How to Protect Your Children From Wildfire Smoke

By Cecilia Sierra-Heredia

We're very careful about what our kids eat, but what about the air they breathe?

Keep reading... Show less
Health
Hero Images / Getty Images

Study: Children Have Better Nutrition When They Live Near Forests

Spending time in nature is known to boost mental and emotional health. Now, a new global study has found that children in 27 developing nations tend to have more diverse diets and better nutrition when they live near forests.

The paper, published Wednesday in Science Advances, provides evidence that forest conservation can be an important tool in promoting better nutrition in developing countries, rather than clear-cutting forests for more farmland.

Keep reading... Show less
Health
Navy torpedo bomber spraying DDT just above the trees in Goldendale, WA in 1962. USDA Forest Service

Maternal DDT Exposure Linked to Increased Autism Risk

A study published in the American Journal of Psychiatry Thursday found that mothers exposed to the banned pesticide DDT were nearly one-third more likely to have children who developed autism, Environmental Health News reported.

Keep reading... Show less
Sponsored
GMO
Significant cupping of leaves from dicamba drift on non-Xtend soybeans planted next to Xtend beans in research plots at the Ashland Bottoms farm near Manhattan, KS. Dallas Peterson, K-State Research and Extension / CC BY 2.0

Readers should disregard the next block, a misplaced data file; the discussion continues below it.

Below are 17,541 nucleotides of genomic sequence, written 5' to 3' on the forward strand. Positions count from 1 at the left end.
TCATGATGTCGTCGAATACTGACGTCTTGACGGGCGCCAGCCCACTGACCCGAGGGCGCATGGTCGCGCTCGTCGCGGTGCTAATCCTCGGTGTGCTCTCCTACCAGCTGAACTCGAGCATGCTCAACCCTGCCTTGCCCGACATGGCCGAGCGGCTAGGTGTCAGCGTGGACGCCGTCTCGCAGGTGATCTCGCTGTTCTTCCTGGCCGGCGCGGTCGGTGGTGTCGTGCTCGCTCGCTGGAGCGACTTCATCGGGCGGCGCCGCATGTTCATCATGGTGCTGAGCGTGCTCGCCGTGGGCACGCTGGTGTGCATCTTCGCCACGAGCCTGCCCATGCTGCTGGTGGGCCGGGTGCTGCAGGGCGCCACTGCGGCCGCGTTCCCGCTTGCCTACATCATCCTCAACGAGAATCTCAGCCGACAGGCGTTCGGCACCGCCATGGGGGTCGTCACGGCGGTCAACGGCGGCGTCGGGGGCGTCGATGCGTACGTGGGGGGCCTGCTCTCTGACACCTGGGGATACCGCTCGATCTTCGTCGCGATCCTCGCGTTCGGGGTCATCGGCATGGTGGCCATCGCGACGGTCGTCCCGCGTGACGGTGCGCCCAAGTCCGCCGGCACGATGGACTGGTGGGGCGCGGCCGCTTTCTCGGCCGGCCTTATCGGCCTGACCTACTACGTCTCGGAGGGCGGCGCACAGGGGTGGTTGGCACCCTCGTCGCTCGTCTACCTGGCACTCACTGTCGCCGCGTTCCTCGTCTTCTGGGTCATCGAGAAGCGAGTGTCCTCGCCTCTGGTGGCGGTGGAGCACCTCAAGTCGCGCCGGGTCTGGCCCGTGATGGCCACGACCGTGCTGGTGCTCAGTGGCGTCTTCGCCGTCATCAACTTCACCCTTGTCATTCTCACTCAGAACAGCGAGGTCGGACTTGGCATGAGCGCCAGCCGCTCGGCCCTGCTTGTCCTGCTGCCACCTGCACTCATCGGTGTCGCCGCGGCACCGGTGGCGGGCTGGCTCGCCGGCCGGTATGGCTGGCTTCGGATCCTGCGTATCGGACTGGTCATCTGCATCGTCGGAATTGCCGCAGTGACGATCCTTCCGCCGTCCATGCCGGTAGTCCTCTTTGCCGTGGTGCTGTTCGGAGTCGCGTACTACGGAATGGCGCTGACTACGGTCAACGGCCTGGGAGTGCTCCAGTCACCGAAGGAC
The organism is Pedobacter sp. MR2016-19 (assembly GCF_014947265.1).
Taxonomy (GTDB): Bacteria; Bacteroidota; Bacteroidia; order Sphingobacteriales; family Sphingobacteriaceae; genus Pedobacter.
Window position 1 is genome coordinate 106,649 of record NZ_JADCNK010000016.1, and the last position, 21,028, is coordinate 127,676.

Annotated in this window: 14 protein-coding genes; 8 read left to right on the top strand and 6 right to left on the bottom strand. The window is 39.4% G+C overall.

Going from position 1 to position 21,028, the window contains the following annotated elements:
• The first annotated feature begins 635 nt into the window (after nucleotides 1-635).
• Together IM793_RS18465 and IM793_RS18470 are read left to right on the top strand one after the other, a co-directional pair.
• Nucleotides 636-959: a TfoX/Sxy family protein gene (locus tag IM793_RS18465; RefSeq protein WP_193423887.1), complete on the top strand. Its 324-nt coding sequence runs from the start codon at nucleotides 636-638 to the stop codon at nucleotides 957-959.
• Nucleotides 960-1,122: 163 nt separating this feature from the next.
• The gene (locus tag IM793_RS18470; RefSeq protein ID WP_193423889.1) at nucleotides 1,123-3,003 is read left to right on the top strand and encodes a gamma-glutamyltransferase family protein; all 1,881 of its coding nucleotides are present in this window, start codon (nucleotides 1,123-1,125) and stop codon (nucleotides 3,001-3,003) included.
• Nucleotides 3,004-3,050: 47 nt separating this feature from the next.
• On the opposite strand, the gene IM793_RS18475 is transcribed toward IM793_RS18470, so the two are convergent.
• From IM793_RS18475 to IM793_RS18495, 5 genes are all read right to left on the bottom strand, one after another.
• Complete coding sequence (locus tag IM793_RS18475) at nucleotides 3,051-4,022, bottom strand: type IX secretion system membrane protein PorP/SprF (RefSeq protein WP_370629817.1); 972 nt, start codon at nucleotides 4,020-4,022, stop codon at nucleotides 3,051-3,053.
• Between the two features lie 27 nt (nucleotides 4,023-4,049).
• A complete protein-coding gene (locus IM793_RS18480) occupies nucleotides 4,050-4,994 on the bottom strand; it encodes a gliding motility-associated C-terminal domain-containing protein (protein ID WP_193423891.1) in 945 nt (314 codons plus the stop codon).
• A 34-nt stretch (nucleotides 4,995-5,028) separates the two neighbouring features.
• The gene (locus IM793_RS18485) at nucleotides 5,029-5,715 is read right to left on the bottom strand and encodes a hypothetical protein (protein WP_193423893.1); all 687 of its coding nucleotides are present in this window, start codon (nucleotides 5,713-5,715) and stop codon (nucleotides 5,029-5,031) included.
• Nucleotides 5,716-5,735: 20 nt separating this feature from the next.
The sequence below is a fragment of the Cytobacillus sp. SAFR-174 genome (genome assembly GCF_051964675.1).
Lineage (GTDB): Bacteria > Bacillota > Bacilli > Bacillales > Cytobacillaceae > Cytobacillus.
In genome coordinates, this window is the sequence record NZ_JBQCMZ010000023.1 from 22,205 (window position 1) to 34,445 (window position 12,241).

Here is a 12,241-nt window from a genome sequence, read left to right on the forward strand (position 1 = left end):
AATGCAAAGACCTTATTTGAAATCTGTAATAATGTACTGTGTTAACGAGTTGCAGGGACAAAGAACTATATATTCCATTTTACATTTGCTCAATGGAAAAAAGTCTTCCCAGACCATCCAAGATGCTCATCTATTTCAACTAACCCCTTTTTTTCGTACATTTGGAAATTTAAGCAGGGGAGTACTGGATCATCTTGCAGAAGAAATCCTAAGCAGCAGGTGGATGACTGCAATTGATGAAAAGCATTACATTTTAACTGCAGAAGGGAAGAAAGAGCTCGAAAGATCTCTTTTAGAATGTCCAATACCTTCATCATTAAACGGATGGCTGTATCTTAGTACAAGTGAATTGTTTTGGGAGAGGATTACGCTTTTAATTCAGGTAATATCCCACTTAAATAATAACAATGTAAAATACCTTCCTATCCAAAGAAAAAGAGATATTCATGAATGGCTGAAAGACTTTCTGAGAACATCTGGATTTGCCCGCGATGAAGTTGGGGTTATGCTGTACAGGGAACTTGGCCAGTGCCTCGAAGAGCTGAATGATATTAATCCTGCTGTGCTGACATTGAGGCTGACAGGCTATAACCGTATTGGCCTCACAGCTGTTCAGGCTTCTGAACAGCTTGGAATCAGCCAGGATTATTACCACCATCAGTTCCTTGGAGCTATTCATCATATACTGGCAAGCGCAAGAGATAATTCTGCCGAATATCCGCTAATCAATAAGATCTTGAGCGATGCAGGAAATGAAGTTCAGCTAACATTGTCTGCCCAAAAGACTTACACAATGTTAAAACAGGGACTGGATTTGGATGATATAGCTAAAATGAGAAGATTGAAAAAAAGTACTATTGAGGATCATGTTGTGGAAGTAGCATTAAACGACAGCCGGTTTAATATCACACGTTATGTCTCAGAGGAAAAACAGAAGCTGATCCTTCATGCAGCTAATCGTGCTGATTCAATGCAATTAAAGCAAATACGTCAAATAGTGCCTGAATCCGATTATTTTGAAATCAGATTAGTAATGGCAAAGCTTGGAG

Top Seed Companies Urge EPA to Limit Dicamba

Two of the nation's largest independent seed sellers, Beck's Hybrids and Stine Seed, are urging the U.S. Environmental Protection Agency (EPA) to place limits on the spraying of the drift-prone pesticide dicamba, Reuters reported.

This could potentially hurt Monsanto, which along with DowDupont and BASF SE, makes dicamba formulations to use on Monsanto's Xtend seeds that are genetically engineered to resist applications of the weedkiller. Beck's Hybrids and Stine Seed, as well as other companies, sell those seeds.

Keep reading... Show less
Food
Baby son in high chair feeding father. Getty Images

Baby Food Tests Find 68 Percent Contain 'Worrisome' Levels of Heavy Metals

Testing published by Consumer Reports (CR) Thursday found "concerning levels" of toxic metals in popular U.S. baby and toddler food.

The consumer advocacy group tested 50 nationally-distributed, packaged foods designed for toddlers and babies for mercury, cadmium, arsenic and lead.

Keep reading... Show less
Sponsored
Popular
Interior Secretary Ryan Zinke talks to journalists outside the White House West Wing before attending a Trump cabinet meeting on Aug. 16. Chip Somodevilla / Getty Images

Zinke Announces Plan to Fight Wildfires With More Logging

The Trump administration announced a new plan Thursday to fight ongoing wildfires with more logging, and with no mention of additional funding or climate change.

Keep reading... Show less
Energy
Wangan and Jagalingou cultural leader Adrian Burragubba visits Doongmabulla Springs in Australia. The Wangan and Jagalingou are fighting a proposed coal mine that would likely destroy the springs, which are sacred to the Indigenous Australian group. Wangan and Jagalingou

Indigenous Australians Take Fight Against Giant Coal Mine to the United Nations

By Noni Austin

For tens of thousands of years, the Wangan and Jagalingou people have lived in the flat arid lands of central Queensland, Australia. But now they are fighting for their very existence. Earlier this month, they took their fight to the United Nations after years of Australia's failure to protect their fundamental human rights.

Keep reading... Show less
Sponsored

mail-copy

The best of EcoWatch, right in your inbox. Sign up for our email newsletter!